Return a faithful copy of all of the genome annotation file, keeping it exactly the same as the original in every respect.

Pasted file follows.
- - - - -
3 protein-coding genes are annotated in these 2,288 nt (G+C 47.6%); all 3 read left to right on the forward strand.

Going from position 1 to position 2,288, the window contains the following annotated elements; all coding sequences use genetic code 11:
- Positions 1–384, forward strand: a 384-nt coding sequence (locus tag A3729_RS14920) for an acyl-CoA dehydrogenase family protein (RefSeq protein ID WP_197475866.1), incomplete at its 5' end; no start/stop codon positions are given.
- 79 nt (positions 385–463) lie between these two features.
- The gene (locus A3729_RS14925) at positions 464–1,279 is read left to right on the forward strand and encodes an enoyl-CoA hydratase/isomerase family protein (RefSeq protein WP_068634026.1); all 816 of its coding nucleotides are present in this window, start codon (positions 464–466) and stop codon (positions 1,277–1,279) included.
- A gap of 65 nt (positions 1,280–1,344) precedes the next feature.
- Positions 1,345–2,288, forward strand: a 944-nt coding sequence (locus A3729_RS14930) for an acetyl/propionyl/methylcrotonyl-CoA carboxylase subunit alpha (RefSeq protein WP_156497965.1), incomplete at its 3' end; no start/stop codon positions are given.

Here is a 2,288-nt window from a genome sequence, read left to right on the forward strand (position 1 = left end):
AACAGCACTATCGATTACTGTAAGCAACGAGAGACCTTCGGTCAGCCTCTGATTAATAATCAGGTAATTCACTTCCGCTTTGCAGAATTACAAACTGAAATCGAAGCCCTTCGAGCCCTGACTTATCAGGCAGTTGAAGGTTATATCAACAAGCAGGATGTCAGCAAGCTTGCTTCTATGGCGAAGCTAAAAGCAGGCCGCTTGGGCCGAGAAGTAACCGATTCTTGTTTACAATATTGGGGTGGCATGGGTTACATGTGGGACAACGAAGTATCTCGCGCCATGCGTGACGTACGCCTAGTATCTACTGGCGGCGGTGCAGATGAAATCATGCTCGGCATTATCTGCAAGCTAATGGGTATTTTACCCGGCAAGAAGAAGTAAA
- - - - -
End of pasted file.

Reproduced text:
3 protein-coding genes are annotated in these 2,288 nt (G+C 47.6%); all 3 read left to right on the forward strand.

Going from position 1 to position 2,288, the window contains the following annotated elements; all coding sequences use genetic code 11:
- Positions 1–384, forward strand: a 384-nt coding sequence (locus tag A3729_RS14920) for an acyl-CoA dehydrogenase family protein (RefSeq protein ID WP_197475866.1), incomplete at its 5' end; no start/stop codon positions are given.
- 79 nt (positions 385–463) lie between these two features.
- The gene (locus A3729_RS14925) at positions 464–1,279 is read left to right on the forward strand and encodes an enoyl-CoA hydratase/isomerase family protein (RefSeq protein WP_068634026.1); all 816 of its coding nucleotides are present in this window, start codon (positions 464–466) and stop codon (positions 1,277–1,279) included.
- A gap of 65 nt (positions 1,280–1,344) precedes the next feature.
- Positions 1,345–2,288, forward strand: a 944-nt coding sequence (locus A3729_RS14930) for an acetyl/propionyl/methylcrotonyl-CoA carboxylase subunit alpha (RefSeq protein WP_156497965.1), incomplete at its 3' end; no start/stop codon positions are given.

Here is a 2,288-nt window from a genome sequence, read left to right on the forward strand (position 1 = left end):
AACAGCACTATCGATTACTGTAAGCAACGAGAGACCTTCGGTCAGCCTCTGATTAATAATCAGGTAATTCACTTCCGCTTTGCAGAATTACAAACTGAAATCGAAGCCCTTCGAGCCCTGACTTATCAGGCAGTTGAAGGTTATATCAACAAGCAGGATGTCAGCAAGCTTGCTTCTATGGCGAAGCTAAAAGCAGGCCGCTTGGGCCGAGAAGTAACCGATTCTTGTTTACAATATTGGGGTGGCATGGGTTACATGTGGGACAACGAAGTATCTCGCGCCATGCGTGACGTACGCCTAGTATCTACTGGCGGCGGTGCAGATGAAATCATGCTCGGCATTATCTGCAAGCTAATGGGTATTTTACCCGGCAAGAAGAAGTAAA